In this article we will discuss about the six basic rules for DNA replication. The rules are: 1. Replication is a Semi-conservative Process 2. Replication has Direction 3. Replication Starts off a Unique Point on Bacterial and Viral Chromosomes 4. Replication of Both Strands Proceeds by the Addition of Nucleotide Monomers in the 5′-3′ Direction and Others.
Rule # 1. Replication is a Semi-Conservative Process:
Each strand of the parental DNA duplex is conserved and copied by base-pairing with matching nucleotides and the result is two duplexes identical to the parental one. Base pairing and chain extension create a growing point, or fork, at which the parental duplex is unwound.
Rule # 2. Replication has Direction:
Replication proceeds from a given point on the chromosome either in one or in both directions. Bi-directional movement involving two growing points or forks appears to be the most common. The movement of two forks away from each other creates a loop which appears as a “bubble” or “eye” in electron micrographs. It does not follow, however, that the speed on extent of movement of the two forks is the same in both directions.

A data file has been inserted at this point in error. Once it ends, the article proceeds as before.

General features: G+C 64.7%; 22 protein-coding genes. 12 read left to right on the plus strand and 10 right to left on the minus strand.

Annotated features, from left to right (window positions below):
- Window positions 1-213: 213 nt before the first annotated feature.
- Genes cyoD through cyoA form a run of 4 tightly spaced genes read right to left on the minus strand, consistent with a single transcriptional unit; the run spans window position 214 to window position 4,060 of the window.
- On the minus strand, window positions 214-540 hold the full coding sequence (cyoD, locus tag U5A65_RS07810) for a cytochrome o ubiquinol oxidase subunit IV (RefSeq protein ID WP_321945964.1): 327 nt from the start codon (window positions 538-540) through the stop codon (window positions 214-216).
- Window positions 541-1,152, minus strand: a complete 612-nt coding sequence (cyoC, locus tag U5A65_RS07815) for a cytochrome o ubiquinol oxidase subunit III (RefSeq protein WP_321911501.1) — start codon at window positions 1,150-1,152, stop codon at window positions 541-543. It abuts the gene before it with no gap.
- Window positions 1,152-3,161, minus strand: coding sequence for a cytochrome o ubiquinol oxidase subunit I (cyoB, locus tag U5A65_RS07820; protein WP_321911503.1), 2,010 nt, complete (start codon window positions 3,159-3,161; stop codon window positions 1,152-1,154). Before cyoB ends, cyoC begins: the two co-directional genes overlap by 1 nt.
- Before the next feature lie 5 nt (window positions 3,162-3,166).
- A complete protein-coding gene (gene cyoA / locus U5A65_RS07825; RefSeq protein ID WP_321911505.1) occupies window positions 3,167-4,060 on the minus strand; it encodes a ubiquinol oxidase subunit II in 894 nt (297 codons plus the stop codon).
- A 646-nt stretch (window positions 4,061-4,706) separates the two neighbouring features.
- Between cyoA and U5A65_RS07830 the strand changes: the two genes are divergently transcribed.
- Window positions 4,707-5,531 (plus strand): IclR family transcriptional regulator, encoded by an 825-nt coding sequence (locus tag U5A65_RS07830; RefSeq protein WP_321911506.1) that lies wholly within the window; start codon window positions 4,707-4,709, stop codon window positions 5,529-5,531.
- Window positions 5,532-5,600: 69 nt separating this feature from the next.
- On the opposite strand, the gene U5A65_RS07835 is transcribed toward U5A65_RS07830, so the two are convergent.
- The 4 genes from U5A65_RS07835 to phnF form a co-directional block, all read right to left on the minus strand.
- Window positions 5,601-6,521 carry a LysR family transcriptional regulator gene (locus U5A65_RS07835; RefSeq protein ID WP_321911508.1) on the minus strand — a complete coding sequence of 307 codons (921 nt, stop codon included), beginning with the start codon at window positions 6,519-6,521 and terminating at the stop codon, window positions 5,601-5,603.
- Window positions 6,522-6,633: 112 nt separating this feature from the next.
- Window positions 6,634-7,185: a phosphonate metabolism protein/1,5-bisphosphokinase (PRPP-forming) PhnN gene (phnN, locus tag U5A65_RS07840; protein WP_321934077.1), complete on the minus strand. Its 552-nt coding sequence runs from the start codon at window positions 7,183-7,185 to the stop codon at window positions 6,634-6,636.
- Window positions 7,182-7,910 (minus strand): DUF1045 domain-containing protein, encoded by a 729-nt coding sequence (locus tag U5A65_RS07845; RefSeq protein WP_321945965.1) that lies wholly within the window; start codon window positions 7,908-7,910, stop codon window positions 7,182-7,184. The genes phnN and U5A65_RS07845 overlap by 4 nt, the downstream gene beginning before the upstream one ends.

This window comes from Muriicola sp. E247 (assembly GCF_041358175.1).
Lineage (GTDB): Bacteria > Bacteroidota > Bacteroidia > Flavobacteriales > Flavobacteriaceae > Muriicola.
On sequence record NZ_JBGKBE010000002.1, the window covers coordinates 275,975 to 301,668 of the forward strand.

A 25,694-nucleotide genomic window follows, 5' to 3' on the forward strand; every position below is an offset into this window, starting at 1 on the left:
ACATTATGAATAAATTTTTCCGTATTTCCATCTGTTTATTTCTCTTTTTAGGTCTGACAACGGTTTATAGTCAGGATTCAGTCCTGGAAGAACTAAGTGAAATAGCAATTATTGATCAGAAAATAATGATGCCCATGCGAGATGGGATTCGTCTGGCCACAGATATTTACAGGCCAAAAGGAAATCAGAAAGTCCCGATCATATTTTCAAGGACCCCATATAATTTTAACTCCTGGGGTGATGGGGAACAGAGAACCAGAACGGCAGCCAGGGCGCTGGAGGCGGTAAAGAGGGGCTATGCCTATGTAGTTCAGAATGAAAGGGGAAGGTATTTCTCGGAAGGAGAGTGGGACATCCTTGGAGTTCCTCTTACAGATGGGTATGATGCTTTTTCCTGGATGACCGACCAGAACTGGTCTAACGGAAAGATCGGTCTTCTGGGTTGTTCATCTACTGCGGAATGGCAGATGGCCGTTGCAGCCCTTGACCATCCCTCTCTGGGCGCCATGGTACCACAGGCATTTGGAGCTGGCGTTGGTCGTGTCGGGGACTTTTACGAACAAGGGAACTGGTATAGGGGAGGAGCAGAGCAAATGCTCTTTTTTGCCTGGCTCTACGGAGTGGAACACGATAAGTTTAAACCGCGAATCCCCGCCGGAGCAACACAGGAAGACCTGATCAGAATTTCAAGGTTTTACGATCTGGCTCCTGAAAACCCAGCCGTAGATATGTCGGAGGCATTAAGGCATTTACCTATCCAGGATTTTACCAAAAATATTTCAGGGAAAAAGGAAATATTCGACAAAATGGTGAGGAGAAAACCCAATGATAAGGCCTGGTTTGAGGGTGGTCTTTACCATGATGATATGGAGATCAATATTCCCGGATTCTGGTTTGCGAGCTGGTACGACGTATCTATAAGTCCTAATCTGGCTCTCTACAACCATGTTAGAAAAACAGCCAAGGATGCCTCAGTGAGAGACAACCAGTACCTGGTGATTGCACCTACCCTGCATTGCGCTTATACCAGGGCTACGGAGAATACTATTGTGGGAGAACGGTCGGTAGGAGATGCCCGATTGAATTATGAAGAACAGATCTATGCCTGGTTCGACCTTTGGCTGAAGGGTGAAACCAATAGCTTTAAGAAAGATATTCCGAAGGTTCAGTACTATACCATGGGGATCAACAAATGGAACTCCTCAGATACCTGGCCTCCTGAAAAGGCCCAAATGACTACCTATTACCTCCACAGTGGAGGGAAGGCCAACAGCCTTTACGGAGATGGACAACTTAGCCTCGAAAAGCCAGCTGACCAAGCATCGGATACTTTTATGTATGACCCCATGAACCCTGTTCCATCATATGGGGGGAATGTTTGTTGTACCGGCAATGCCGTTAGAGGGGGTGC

Rule # 3. Replication Starts off a Unique Point on Bacterial and Viral Chromosomes:
By starting another copy at a unique point, called the origin, before the preceding one is completed, the chromosomes of a rapidly growing bacterium may have several forks and increase its rate of replication. By contrast, replication in eukaryotic chromosomes begins at many origins located at different positions along the chromosomal DNA.
Rule # 4. Replication of Both Strands Proceeds by the Addition of Nucleotide Monomers in the 5′-3′ Direction:
The addition of nucleotide monomers in the 5′-3′ direction proceeds in accordance with the requirements of DNA polymerases. Consequently, replication at the monomer level of nucleotides cannot occur simultaneously along both anti-parallel strands in the region of the fork; a transient single-stranded region is created on one side of the duplex while the other strand is being replicated.
Rule # 5. Replication Occurs in Short, Discontinuous Pulses:
The short fragments—about 100 nucleotides long in animal cells and 1,000 to 2,000 in prokaryotes—later join to the main body of the growing chains.
Rule # 6. Replication at the Level of Short Fragments is Initiated by the Production of a Short Segment of RNA to Serve as a Primer for DNA Polymerase:
The region of RNA is later excised, and the gap thus created is filled with DNA. The nascent pieces—or replication fragments of DNA—are joined to the growing chromosome. When two replicating forms moving in opposite directions on a circular chromosome approach each other at a point it will signal a division into the progeny chromosomes.